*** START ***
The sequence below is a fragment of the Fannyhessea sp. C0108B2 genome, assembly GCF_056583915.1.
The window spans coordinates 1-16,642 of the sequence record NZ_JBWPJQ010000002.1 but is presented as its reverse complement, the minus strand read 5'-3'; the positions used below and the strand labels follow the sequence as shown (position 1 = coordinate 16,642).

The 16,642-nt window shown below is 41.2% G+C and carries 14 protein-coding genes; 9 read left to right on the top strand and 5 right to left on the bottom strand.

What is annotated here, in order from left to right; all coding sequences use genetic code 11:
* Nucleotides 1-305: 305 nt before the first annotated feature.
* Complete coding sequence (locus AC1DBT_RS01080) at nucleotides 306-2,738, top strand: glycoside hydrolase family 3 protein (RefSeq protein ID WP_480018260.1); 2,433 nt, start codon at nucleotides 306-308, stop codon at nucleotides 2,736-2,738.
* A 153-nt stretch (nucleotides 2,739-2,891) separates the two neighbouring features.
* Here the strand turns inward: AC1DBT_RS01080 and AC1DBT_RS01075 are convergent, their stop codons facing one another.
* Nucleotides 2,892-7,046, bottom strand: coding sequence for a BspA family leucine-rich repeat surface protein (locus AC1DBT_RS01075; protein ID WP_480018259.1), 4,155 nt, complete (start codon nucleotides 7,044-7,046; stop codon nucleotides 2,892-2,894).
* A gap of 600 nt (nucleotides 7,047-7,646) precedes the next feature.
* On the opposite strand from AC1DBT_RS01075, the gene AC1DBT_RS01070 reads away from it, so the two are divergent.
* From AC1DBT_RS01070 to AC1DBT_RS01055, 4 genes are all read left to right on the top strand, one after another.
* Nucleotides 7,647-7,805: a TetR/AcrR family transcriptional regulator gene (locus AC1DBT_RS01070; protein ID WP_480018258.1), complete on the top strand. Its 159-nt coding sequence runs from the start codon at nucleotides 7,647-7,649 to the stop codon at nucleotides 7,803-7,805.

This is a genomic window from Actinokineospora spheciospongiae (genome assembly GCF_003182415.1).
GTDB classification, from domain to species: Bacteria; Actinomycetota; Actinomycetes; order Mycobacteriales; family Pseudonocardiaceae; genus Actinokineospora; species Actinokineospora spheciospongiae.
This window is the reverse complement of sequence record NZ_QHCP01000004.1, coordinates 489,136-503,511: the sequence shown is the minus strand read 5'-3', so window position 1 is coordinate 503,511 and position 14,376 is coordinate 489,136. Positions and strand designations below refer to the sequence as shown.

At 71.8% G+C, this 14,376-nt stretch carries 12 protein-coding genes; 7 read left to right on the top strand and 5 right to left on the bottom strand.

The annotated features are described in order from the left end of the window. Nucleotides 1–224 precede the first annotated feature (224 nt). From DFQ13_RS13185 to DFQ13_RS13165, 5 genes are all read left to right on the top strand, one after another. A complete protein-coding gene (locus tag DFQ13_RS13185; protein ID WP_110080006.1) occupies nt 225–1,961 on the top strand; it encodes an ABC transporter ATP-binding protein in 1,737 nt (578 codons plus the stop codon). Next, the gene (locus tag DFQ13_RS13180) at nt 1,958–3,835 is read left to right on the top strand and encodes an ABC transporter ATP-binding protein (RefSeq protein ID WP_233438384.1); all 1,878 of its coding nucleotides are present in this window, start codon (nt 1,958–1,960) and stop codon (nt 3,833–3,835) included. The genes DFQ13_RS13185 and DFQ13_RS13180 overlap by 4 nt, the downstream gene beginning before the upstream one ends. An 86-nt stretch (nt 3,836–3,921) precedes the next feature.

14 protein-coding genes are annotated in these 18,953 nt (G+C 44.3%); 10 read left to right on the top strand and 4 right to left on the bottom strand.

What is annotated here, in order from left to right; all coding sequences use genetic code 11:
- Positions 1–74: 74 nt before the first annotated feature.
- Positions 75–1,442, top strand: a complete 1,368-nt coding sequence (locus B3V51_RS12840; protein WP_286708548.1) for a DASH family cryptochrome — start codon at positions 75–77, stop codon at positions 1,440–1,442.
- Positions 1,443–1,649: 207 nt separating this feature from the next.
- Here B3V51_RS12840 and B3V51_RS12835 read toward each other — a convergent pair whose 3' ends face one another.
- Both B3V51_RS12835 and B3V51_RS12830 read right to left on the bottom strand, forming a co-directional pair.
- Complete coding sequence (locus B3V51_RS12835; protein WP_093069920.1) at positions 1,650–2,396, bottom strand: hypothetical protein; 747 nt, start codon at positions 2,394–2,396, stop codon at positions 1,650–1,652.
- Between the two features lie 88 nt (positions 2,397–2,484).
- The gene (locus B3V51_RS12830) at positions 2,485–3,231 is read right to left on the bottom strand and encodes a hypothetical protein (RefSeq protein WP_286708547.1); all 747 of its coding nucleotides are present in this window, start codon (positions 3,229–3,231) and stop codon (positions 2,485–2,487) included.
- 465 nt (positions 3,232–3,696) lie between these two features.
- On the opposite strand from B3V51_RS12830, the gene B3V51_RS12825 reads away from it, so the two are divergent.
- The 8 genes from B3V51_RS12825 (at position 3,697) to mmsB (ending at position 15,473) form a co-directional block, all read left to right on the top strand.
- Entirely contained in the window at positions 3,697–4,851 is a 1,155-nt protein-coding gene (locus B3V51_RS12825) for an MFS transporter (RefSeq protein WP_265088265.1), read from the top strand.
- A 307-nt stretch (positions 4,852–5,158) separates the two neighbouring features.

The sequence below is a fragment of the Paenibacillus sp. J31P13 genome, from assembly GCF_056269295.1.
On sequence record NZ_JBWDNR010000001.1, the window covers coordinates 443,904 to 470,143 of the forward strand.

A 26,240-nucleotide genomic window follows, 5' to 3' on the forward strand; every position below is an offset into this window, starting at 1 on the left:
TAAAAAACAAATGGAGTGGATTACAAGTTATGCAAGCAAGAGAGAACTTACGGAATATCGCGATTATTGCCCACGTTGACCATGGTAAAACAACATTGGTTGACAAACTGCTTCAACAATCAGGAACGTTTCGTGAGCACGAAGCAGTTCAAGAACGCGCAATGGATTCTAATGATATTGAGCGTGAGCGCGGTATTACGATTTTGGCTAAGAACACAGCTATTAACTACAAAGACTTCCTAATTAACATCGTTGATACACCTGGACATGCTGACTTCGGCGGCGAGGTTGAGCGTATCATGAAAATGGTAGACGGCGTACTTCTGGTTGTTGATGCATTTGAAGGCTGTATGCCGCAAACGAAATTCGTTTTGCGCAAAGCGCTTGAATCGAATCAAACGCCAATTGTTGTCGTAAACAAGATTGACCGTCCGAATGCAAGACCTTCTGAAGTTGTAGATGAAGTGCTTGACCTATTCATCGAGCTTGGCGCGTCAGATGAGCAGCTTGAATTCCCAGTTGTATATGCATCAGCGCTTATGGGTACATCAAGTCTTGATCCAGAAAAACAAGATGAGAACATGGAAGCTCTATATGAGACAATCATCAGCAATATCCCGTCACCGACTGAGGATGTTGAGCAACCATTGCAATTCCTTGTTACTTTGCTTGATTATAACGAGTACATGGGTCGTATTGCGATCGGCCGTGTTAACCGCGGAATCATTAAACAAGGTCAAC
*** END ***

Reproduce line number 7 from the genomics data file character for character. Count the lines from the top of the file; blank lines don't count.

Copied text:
* A 153-nt stretch (nucleotides 2,739-2,891) separates the two neighbouring features.